Evening and the flat land, Rich and sombre and always silent; The miles of fresh-plowed soil, Heavy and black, full of strength and harshness; The growing wheat, the growing weeds, The toiling horses, the tired men; The long empty roads, Sullen fires of sunset, fading, The eternal, unresponsive sky. Against all this, Youth, Flaming like the wild roses, Singing like the larks over the plowed fields, Flashing like a star out of the twilight; Youth with its insupportable sweetness, Its fierce necessity, Its sharp desire, Singing and singing, Out of the lips of silence, Out of the earthy dusk.
Can’st thou conjure a vanished morn of spring,
Or bid the ashes of the sunset glow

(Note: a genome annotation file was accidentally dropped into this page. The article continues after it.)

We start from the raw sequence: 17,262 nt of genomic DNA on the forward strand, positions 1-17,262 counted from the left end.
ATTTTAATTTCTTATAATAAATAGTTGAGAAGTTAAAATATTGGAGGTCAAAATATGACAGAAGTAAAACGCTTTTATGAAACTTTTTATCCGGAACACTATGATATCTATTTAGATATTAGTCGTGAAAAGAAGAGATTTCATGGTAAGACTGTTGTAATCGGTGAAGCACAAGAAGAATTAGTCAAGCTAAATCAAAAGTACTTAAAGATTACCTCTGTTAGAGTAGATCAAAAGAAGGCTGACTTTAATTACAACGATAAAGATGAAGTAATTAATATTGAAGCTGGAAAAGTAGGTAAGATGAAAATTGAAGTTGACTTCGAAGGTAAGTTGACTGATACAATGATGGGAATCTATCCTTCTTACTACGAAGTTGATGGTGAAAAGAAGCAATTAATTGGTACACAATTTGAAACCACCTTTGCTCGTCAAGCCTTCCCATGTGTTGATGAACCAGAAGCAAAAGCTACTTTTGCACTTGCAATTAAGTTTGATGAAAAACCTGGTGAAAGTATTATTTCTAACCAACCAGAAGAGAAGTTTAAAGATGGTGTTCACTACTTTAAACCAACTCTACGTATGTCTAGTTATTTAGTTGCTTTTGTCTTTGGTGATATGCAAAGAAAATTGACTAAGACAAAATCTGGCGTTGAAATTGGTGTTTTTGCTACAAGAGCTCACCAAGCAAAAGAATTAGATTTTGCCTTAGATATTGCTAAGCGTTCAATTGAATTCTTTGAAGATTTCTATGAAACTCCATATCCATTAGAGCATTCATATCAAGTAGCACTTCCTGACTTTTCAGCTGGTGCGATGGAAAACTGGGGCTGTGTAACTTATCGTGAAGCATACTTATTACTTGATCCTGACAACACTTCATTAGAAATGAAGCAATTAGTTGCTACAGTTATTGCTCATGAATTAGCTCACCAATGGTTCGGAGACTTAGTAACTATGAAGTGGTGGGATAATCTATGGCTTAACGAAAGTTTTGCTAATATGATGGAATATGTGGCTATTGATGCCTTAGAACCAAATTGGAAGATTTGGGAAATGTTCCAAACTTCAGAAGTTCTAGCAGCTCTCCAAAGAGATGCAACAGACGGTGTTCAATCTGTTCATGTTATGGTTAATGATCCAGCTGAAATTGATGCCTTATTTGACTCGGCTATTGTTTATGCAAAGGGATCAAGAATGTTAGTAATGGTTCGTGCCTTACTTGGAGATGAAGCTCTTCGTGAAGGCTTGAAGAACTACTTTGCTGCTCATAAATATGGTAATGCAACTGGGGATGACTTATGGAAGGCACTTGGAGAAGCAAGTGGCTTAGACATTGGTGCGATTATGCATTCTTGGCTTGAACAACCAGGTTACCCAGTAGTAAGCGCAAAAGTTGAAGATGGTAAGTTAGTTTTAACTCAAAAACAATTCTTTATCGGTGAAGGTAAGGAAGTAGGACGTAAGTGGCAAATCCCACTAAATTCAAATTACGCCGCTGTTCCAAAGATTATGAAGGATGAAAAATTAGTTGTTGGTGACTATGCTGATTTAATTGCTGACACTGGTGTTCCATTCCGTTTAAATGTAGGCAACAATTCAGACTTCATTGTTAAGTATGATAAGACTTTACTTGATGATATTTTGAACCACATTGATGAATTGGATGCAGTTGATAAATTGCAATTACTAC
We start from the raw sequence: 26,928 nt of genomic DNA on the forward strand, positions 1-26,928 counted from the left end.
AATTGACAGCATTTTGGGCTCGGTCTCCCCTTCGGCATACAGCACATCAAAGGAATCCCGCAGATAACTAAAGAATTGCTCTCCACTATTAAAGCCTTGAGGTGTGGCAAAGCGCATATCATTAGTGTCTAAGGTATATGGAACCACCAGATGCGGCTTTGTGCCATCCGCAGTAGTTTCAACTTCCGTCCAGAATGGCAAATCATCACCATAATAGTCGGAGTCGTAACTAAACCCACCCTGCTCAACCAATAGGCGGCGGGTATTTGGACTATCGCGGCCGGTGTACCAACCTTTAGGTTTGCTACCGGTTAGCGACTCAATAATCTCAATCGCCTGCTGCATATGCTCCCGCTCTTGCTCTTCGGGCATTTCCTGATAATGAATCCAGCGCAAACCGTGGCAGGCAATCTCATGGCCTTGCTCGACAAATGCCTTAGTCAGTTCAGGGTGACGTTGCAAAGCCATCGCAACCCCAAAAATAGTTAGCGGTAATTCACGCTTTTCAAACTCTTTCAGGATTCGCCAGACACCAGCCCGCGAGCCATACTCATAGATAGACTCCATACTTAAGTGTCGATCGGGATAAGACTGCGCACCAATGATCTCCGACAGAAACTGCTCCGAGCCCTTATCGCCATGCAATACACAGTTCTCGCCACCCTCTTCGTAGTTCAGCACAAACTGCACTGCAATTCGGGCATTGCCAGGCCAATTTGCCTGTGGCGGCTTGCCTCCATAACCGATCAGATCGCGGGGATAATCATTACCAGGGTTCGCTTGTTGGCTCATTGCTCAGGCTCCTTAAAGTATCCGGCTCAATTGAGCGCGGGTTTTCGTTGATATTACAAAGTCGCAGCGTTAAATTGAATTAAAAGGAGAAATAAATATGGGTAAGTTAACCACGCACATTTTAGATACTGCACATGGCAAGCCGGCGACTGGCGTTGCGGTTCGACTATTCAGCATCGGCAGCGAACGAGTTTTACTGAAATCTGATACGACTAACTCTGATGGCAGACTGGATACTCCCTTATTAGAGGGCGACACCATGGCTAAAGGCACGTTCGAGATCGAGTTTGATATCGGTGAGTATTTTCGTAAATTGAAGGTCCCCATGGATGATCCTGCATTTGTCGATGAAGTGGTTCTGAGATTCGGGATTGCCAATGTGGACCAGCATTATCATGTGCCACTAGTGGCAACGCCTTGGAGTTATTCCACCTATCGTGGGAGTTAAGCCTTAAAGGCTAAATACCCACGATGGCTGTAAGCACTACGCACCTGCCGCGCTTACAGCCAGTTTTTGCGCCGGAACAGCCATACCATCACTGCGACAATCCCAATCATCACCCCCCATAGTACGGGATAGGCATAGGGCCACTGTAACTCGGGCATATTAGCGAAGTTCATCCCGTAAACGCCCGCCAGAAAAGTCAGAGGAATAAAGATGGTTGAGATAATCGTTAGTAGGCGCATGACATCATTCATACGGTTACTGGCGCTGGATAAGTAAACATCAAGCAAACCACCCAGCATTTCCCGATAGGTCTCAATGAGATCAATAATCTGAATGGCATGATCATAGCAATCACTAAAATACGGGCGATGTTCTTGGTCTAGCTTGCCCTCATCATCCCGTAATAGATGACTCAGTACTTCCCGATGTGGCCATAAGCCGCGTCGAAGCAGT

Again to redness? Are we strong to wring
From trodden grapes the juice drunk long ago?
Can leafy longings stir in Autumn's blood,
Or can I wear a pearl dissolved in wine,
Or go a-Maying in a winter wood,
Or paint with youth thy wasted cheek, or mine?
What bloom, then, shall abide, since ours hath sped?
Thou art more lost to me than they who dwell
In Egypt's sepulchres, long ages fled;
And would I touch—Ah me! I might as well
Covet the gold of Helen's vanished head,
Or kiss back Cleopatra from the dead!